Then we have Evie who is unapologetically jaded by her own past, yet compassionate to those around her. Evie is really struggling with her lack of powerful magic, trapped away from all she once held dear and has more humanity than Disney portrayed and this led to a richer story for me. There’s also a bittersweet, wistful tone that flows throughout her chapters, creating an added depth to the character an you cant help but feel for her.

I really enjoyed this sequel and I think that’s down to the fact that Runa and Evie are incredible characters. This story focuses on love but not the romantic kind. Runa and Alia are two halves to one whole, and Runa will do anything to save her sister. You also come to realise that Evie became the witch she is now for some many heart-breaking reasons. We learn that she became chained to her lair by the power-hungry Sea King and the decisions that led her to her confinement. While we’re on the subject of The Sea King get that nice fluffy image of King Triton out your head now! Okay ready for it… In this retelling he has a need for power and magic above all else, he holds his daughters close to him merely for their abilities and powers. He is a cruel man and pretty much a dictator.

Sarah weaves the story lines we know from The Little Mermaid and flips them in such a beautiful and magnificent way. I love her writing style and loved how the magic on land and in the sea is built in such a lyrical way.

I can't recommend this book enough you need to go get it so I can talk to someone about it.
L x

Monday, 5 August 2019

Review: The Betrayal of Ka (The Transprophetics, Book 1) by Shea Oliver

Hello Readers,
Thank you, Shea, for getting into contact with me and sending me a copy of your book in exchange for an honest review. 
The Betrayal of Ka manages to fit so much with its 265 pages its remarkable. There was quite a bit of set up initially, around the future world, political and corporate structure, and environment. However, once you get past that, you discover a story that is rich with action, and characters you either root for or hate with a passion. There was a lot of political manoeuvring and stepping on of toes and in some ways, this felt a little bit like Hunger Games books.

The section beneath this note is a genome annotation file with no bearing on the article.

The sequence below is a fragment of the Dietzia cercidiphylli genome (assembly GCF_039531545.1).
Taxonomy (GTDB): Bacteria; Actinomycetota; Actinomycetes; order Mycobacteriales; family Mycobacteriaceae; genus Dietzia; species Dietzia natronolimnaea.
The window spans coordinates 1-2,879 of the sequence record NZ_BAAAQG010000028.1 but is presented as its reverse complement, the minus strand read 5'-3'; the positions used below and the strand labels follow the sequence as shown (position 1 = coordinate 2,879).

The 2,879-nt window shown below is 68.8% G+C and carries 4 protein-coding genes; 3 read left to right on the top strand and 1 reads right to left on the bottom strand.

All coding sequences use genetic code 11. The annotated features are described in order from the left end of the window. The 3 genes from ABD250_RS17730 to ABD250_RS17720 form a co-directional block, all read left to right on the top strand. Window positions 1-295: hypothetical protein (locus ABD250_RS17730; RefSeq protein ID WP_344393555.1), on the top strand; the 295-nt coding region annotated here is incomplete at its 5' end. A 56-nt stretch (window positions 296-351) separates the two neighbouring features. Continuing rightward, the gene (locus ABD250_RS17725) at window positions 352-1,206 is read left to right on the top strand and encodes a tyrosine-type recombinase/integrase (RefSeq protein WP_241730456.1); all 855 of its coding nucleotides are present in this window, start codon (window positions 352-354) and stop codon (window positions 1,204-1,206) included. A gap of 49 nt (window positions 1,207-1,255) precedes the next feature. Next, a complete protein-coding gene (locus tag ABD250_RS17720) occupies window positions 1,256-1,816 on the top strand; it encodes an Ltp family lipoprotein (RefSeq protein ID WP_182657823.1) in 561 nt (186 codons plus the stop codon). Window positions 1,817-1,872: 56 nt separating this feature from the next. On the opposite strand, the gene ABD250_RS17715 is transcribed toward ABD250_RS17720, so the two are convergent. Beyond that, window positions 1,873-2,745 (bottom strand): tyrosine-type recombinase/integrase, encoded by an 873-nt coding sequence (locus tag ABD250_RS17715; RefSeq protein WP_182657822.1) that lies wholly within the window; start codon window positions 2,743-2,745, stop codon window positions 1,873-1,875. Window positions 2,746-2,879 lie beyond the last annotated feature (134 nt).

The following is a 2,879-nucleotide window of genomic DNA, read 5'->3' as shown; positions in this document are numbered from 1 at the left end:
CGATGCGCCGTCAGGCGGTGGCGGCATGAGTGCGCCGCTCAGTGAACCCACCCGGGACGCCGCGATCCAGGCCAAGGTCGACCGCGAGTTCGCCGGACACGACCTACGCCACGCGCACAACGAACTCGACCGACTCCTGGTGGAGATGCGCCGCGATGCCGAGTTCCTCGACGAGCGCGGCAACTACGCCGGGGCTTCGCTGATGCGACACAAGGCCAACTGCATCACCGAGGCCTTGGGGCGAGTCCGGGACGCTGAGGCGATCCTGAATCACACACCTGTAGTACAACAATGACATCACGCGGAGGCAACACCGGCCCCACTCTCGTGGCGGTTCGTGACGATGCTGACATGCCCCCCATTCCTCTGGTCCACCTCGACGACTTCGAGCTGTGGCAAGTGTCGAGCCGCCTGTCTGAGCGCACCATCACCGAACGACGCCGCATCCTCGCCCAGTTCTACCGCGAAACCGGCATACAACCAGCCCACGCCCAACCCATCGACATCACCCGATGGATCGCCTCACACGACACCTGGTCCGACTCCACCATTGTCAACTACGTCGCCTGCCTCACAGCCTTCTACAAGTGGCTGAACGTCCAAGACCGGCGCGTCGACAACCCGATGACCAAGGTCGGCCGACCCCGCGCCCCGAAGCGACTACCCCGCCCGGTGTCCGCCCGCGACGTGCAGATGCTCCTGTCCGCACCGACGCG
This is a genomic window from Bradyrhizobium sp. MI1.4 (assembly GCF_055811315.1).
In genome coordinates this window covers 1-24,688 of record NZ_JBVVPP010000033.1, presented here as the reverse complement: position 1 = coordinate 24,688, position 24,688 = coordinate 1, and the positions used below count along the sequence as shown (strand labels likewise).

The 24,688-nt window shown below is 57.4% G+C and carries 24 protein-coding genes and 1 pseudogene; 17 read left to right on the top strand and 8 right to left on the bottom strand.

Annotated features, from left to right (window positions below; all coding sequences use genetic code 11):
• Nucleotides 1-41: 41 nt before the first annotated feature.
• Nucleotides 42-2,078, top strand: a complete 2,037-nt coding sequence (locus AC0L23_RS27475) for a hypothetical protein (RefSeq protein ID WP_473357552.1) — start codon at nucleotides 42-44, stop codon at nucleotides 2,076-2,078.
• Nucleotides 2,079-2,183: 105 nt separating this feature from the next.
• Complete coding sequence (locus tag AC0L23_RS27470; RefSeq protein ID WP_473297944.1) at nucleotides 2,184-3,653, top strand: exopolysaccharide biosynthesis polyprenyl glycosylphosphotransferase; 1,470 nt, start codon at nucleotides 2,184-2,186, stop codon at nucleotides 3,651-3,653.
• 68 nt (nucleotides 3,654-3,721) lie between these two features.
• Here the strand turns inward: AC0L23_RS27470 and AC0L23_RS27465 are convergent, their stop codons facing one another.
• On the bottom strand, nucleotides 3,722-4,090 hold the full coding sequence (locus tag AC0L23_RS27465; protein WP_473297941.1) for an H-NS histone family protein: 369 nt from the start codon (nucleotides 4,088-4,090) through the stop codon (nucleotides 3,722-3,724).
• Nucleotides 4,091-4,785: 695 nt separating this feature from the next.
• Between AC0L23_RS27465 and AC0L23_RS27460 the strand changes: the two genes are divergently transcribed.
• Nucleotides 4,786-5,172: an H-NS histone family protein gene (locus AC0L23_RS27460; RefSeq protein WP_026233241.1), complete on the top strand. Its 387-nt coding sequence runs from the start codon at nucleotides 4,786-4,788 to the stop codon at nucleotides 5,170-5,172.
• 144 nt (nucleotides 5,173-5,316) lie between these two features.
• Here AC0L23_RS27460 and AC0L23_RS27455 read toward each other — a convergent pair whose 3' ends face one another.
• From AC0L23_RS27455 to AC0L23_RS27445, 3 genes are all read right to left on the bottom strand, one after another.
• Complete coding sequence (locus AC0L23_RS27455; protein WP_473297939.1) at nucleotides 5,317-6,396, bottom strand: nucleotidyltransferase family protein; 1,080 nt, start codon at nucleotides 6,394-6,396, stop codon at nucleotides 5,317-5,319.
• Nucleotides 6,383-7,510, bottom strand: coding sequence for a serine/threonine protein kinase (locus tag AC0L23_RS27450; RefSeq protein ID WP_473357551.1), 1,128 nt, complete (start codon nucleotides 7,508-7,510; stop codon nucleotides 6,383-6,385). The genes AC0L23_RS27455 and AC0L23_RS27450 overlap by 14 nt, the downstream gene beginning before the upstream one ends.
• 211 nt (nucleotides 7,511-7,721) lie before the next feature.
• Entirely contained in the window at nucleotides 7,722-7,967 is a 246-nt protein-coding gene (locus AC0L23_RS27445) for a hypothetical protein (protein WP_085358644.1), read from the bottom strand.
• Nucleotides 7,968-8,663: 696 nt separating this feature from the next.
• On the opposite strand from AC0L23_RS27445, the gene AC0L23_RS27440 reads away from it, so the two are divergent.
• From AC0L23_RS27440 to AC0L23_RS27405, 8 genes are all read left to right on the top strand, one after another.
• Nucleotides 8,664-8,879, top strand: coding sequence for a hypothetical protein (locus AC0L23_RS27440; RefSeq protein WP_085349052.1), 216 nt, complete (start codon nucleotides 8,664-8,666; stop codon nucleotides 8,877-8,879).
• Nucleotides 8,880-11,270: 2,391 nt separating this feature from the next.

The Betrayal of Ka touches on politics as well as some of the lesser-used subjects in science fiction and it will kick your butt as it’s well thought out and a solid gritty story and a protagonist who has his share of baggage. Ka is immediately likeable, brash one minute, then adorably insecure the next when talking to a girl he likes. Unfortunately, Ka doesn't make the smartest choices, landing him in a spot of bother.  

I found that I had to remind myself that Ka was just a kid who found himself in a very bad situation with some very bad people.  I honestly felt so sorry for him, events that were totally out of his control caused him so much pain both physical and emotional. Being under that kind of stress and pressure can make anyone justify action’s they normally wouldn’t and you must keep that in perspective while reading.

There was plenty of good descriptions, compelling characters and solid action, as well as self-examination on the part of the characters. This book brings up some political issues that are relatable to the real world while at the same time creating a story that is both entertaining and emotion catching.  The writing is well-spoken, entertaining and even humorous at times.

I could easily visualise this world while reading, I especially loved the description of the prison and the procedures that Ka went through. It seems that this book has accomplished everything it set out to do. The future world was well thought out and stayed away from many of the trite views of the future envisioned in many other literary and film works. 

As I said at the start this book has so much happened in such a short number of pages that it’s hard to try and convey them without giving to much away and was hard to review. I honestly enjoyed it and have already recommended it to a couple of people I know.  


Thursday, 1 August 2019

Film Review: The Lion King 2019

Hello Readers,
Today I have another film review for you, I’ll try to keep it spoiler-free but let’s be honest to original came out in 1994 and it's pretty much based on Hamlet (just saying). Just like Toy Story, The Lion King is one of the Disney films that I'm always going to feel protective of as I've spent a good proportion of my life with its characters and songs. This latest live-action re-imagining seems bound for success thanks to a mixture of nostalgia and spectacle. Also I just want to smush cub Simba's face.

The first thing I will say is that the opening is exactly the same as the opening of the original, for me that was perfect it was like hearing the opening of Harry Potter or Lord of the Rings It gave me a sense of being welcomed back. I have seen people saying they could have developed the opening but let be honest if it didn’t open with the sunrise people would be complaining more. 

I loved the original and having James Earl Jones playing Mufasa again was such a great choice but I don’t think they really had another option. While we’re on the subject of Mufasa his death feels that much more tragic than the original and I think that is down to the live-action the fur looks so real you could pet it, is that much harder to take especially with baby Simba.